The TM250 is the first-ever Japanese motocross bike. In 1966, the Suzuki factory sent
two engineers and a road racer to Europe to begin developing a motocross bike. Though
single-cylinder and twin engines were tested, Suzuki settled on a single-cylinder design
that was heavily influenced by the 1965 CZ twin-port 250 model. Early GP results were
dismal, but Suzuki came back with an improved machine in 1967 dubbed the RH67.
The power was peaky and handling was subpar compared to the European-built
machines from Husqvarna and CZ, but despite this, Suzuki decided to build just over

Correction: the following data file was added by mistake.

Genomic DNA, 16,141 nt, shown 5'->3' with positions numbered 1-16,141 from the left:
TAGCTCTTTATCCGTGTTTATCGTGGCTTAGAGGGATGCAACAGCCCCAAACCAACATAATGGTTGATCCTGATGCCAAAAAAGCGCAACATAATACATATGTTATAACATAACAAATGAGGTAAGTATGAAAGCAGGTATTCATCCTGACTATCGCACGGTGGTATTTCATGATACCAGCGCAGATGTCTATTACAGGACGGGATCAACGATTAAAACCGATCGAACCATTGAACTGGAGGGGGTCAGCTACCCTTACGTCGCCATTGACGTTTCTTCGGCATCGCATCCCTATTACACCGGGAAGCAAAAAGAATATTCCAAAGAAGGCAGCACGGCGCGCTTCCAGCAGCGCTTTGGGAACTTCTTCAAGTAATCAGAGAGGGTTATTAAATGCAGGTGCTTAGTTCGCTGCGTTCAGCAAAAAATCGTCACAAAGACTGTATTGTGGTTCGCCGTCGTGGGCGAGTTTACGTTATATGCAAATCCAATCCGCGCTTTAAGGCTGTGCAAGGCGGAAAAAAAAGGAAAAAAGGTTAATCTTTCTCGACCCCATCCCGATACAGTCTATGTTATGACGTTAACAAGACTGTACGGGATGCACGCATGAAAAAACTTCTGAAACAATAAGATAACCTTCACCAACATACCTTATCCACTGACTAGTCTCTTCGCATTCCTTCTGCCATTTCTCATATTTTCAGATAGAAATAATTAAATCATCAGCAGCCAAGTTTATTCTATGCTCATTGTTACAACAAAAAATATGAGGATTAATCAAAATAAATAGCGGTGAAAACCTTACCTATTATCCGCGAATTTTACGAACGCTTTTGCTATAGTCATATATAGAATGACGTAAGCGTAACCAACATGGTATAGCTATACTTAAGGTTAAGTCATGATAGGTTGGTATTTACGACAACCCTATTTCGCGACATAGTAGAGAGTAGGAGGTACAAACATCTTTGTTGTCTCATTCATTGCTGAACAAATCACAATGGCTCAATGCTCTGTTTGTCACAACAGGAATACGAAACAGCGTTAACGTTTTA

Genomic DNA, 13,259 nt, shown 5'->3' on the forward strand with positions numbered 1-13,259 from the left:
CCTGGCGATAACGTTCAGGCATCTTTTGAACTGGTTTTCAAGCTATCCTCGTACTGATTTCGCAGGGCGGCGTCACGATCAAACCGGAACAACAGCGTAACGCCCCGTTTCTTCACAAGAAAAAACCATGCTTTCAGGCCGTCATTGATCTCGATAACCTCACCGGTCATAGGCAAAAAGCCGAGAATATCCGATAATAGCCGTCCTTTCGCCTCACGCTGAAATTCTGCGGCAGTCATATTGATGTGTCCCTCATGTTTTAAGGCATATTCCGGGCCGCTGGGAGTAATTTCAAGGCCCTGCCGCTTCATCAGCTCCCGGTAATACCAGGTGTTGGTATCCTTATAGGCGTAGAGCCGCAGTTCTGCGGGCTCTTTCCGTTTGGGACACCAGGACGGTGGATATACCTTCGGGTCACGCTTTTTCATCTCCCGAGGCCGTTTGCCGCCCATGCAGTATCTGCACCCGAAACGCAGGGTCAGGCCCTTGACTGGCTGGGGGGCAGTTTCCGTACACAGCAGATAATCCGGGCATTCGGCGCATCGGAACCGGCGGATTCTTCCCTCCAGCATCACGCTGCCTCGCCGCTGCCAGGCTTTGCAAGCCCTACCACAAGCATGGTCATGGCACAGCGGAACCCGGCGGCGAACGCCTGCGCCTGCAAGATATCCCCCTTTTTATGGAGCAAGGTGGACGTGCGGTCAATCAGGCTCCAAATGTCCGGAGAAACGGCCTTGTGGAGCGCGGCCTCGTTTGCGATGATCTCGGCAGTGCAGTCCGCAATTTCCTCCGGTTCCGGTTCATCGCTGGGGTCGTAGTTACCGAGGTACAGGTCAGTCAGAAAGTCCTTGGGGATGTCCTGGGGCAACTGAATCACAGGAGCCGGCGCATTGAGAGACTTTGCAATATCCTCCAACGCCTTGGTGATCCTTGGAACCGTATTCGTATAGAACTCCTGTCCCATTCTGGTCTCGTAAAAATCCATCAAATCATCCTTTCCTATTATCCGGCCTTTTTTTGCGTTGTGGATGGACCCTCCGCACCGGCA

100 production bikes based on the RH67 twin-piper—of which 65 came to America.
The TM250, as it was called, was raced in America by riders Preston Petty, Walt
Axthelm and Gary Conrad with some success. The TM was sold with a complete parts
kit that included pistons, rings, replacement clutch parts, gearing, and carburetor jetting.
The RH67/TM250 has become the number-one collector motocross bike in America. The
price for a good example has almost doubled in the last 10 years, and I wouldn’t be
surprised to see these worth over $100,000 in 10 more years.
Estimated value: $40,000.